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In High Heels We Trust Part 2

After I wrote Part 1 of In “High Heels We Trust” I started to worry that women may think I am being to harsh in my thinking of how women should dress today. I would never tell women how to dress that is not my right to do. I am not against athletic wear and understand that looking good at the gym is very important because it is part of being fashionable. Our fashion crisis is not because we want to look good at the gym. That actually is a good thing and we should continue to pride ourselves in keeping in shape and looking good too.
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The problem is we have taken our athletic wear and turned it into the street and forgotten what real fashion is. What confuses women too is that every fashion designer has gotten in on the trend, not because they love designing leggings over a dress but because of money. It has become a billion dollar industry and designer workout wear is vogue. Big name designers, national brands, and online sites have cashed in on the craze. Why then have women traded in  heels for running shoes?  There are a number of reasons for the change in wardrobe preferences. One answer is status and power. Status of  investing in work-out apparel and the power that workout seems like a very high priority. It is easier to wear. It shows off every curve or no curves that a woman could possibly have. This new trend in fashion can cost a lot of money too and women are not afraid to spend it. It is not uncommon for women to spend over a $100 on one pair of leggings.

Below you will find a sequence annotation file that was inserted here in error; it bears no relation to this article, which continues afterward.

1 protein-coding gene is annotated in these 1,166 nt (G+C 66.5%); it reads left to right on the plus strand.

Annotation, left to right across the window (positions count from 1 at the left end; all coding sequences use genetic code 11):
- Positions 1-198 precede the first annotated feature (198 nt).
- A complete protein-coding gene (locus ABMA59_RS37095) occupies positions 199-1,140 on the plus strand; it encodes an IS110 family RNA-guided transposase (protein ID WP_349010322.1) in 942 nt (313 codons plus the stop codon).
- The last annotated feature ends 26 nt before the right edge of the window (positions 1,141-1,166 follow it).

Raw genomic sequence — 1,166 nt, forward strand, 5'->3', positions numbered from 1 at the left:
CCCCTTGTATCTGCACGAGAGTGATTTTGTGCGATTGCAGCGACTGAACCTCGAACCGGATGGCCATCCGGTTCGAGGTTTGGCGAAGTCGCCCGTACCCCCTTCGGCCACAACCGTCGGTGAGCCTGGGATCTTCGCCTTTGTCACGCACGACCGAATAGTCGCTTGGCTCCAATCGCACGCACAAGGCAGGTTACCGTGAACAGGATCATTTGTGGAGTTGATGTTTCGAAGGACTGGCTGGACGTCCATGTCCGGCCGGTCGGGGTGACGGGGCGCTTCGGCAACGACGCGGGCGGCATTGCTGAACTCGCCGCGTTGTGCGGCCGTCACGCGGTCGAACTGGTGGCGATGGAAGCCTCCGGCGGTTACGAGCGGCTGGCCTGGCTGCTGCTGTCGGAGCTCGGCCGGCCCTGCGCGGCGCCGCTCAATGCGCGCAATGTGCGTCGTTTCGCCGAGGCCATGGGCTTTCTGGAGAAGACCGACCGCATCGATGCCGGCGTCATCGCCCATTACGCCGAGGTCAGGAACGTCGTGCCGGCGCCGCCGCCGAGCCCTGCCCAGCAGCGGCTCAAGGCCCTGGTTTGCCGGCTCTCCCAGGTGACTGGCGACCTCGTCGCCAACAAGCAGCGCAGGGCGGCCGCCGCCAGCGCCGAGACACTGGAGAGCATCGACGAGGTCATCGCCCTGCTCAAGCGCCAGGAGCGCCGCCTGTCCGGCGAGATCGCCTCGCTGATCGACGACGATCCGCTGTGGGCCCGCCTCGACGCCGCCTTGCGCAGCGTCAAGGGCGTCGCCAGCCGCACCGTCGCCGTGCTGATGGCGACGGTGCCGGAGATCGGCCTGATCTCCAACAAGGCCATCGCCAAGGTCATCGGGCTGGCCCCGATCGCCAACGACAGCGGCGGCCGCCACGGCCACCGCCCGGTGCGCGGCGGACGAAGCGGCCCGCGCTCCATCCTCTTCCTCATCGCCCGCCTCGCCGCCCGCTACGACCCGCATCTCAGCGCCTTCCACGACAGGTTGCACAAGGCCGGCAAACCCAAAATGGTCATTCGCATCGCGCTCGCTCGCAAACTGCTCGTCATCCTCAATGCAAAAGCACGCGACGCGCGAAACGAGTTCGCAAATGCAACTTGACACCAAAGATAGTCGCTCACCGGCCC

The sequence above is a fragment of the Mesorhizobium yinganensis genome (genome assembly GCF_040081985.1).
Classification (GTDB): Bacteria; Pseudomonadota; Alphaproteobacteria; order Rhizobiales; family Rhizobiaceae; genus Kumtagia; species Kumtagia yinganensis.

The problem with all the craze of athletic wear is women are forgetting the sexuality of dresses, heels, and makeup. Women are beginning to believe they look much sexier to men and other women in leggings, sports bras, and running shoes over fashionable outfits. I have seen women in makeup, lipstick with hair all done up and wonder why they would go to those measures and fall short on their fashion choices.  Women are forgetting how to dress and are not feeling motivated to do so. We need to celebrate femininity and bring back having fun being women again.

Tamara, Founder

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